Sex, lies and Wikileaks: Has the media lost the plot? Plus, an interview with one of Egypt's most influential voices, Yosri Fouda. This July marked two years since the whistle-blowing website Wikileaks released the Afghan War Logs. Since then, the path for its founder Julian Assange has not been a smooth one, and it has led to an extradition battle between the UK and Ecuador.
On February 24, the Washington Post ran a prominent story on a "top-secret" State Department cable that warned of Pakistani safe-havens for militants that were allegedly putting the "US strategy in Afghanistan in jeopardy". The cable was so secret, the Post reported, the US Ambassador to Afghanistan "sent it through CIA channels rather than the usual State Department ones". Yet somehow, it still ended up on the pages of one of the biggest newspapers in the United States of America. While many might have assumed this was the work of WikiLeaks and their alleged source Bradley Manning, it wasn't.
Take WikiLeaks, for example: its significance lies in the innovation it has developed, the capacity for whistleblowers to upload material anonymously. The Obama administration has prosecuted more whistleblowers than all previous administrations combined, so the organisation is in its firing line. But WikiLeaks' critical place in the new media landscape has been acknowledged with multiple journalism awards and increasingly citizens around the world are seeing themselves as the stakeholders. Long live diversity. Seize it and flourish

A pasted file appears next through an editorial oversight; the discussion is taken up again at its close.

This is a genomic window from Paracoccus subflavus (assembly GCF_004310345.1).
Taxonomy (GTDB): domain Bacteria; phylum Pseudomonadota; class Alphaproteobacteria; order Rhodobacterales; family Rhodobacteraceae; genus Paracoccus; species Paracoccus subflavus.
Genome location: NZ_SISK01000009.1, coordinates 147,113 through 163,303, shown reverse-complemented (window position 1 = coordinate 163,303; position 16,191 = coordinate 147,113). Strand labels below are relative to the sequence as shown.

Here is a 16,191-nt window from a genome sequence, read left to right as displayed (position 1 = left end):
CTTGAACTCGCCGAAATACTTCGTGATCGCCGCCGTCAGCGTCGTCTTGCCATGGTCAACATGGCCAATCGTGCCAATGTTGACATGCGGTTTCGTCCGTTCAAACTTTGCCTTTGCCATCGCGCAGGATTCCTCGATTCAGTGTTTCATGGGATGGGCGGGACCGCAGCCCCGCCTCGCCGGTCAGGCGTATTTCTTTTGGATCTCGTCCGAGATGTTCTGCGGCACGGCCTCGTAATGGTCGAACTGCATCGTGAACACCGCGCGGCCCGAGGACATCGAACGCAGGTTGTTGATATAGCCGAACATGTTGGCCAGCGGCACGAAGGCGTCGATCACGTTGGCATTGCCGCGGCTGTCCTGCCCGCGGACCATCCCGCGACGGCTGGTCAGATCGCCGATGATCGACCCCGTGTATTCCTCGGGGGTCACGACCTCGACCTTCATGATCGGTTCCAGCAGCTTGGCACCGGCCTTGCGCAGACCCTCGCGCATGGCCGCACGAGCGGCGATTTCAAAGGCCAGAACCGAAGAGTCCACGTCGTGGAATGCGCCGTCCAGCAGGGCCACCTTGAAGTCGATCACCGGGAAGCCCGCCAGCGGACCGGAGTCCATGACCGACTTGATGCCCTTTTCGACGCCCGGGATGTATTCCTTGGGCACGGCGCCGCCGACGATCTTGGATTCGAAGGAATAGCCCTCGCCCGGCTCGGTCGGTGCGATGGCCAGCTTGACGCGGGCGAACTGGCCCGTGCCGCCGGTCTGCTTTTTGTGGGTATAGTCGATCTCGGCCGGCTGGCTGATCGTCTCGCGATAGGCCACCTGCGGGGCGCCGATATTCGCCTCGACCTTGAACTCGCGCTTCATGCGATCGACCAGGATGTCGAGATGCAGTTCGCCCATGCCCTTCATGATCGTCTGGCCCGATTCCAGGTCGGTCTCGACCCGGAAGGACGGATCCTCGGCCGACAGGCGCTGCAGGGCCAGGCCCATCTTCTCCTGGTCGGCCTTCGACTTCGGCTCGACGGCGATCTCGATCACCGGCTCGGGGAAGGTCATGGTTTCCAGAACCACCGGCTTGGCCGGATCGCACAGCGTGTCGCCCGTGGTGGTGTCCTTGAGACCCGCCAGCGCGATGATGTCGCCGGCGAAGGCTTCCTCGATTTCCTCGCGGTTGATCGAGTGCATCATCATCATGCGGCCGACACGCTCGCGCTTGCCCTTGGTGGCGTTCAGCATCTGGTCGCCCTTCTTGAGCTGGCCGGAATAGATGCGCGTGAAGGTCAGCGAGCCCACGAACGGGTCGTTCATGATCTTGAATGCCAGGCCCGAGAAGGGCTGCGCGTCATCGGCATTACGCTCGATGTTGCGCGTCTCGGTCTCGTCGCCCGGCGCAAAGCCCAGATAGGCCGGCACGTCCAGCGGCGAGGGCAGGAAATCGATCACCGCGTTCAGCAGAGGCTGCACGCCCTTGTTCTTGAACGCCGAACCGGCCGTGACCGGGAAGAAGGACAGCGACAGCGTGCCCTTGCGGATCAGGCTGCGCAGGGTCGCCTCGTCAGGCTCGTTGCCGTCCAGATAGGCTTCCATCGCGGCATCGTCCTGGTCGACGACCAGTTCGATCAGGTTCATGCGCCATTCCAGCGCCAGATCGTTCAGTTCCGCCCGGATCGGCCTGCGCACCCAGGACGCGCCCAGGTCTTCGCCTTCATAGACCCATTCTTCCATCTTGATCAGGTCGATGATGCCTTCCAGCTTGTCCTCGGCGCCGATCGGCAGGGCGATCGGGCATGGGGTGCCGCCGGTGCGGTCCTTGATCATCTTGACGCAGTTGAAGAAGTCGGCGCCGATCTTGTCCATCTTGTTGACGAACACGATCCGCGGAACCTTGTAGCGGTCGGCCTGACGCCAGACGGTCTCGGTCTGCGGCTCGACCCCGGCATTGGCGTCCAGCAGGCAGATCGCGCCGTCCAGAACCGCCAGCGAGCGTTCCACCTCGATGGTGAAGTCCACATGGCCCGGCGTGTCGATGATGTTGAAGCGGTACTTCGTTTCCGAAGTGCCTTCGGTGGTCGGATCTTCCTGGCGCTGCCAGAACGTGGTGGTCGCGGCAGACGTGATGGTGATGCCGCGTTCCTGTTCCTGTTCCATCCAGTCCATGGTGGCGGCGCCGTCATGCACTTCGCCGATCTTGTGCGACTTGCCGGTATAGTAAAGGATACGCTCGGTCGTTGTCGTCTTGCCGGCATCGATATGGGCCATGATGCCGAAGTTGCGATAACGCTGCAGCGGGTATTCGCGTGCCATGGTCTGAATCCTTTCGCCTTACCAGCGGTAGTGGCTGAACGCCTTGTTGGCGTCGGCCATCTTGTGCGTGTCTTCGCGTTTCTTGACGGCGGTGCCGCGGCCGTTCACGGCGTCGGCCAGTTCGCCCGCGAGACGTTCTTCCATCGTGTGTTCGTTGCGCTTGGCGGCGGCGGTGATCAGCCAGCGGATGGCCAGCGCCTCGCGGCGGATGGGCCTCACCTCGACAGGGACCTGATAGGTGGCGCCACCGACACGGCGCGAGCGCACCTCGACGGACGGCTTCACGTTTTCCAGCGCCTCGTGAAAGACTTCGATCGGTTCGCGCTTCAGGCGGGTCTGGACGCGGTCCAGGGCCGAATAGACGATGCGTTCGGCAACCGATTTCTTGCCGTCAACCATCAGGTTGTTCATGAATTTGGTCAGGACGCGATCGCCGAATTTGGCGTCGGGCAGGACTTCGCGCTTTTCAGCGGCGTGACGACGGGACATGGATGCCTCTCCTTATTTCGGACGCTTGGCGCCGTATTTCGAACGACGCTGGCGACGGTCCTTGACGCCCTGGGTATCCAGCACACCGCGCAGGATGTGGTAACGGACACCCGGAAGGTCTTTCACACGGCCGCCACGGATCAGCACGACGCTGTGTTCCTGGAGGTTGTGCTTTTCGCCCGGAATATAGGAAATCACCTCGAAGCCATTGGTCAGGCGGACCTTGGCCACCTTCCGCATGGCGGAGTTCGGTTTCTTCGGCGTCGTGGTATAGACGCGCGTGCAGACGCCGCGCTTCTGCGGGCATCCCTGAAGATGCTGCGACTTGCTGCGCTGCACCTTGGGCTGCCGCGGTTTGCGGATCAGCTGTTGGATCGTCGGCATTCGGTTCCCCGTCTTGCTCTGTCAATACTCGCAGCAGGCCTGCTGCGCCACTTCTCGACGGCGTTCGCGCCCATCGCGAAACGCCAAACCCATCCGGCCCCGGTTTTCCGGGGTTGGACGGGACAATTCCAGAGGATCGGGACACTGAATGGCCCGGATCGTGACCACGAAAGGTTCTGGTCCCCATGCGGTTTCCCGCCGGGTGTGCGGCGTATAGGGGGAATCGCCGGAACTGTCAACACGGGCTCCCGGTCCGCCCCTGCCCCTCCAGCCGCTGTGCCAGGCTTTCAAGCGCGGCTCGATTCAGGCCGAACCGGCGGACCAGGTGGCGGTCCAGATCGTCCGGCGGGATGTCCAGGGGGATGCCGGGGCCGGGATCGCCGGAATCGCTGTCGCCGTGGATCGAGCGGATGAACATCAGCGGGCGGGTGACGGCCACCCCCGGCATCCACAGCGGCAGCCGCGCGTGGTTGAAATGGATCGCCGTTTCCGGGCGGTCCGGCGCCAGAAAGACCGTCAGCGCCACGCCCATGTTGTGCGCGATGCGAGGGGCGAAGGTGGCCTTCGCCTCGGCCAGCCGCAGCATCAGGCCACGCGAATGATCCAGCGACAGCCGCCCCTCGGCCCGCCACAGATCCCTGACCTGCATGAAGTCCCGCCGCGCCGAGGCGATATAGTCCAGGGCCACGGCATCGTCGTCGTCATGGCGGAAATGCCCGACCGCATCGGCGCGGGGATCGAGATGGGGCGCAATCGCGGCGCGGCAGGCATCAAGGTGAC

Newspaper El Espectador was U.S. intelligence company Stratfor's only media informant in Colombia, files released by Wikileaks showed. According to the leaked files, the newspaper signed an intelligence-sharing deal in 2009. Statfor's contacts within the newspaper were director Fidel Cano and journalist Juan Camilo Maldonado Tovar, whose email addresses were made public .
In an effort to deflect and counteract leftist regimes in Latin America during the Cold War, Washington attached great political importance to its propaganda efforts. From Cuba to Chile, the US sought to promote friendly media while cultivating the support of right-wing reporters.
Bill Keller, an editor with The New York Times, has recently published an article titled "Dealing With Assange and the WikiLeaks Secrets." In the article, the author wrote how the newspaper was working with secret cables. From what the article says, it seems that Russia appears to be a real stronghold of freedom of speech.
WikiLeaks founder Julian Assange resembles a character from a detective novel and is "elusive, manipulative and volatile," the executive editor of The New York Times says in an upcoming book.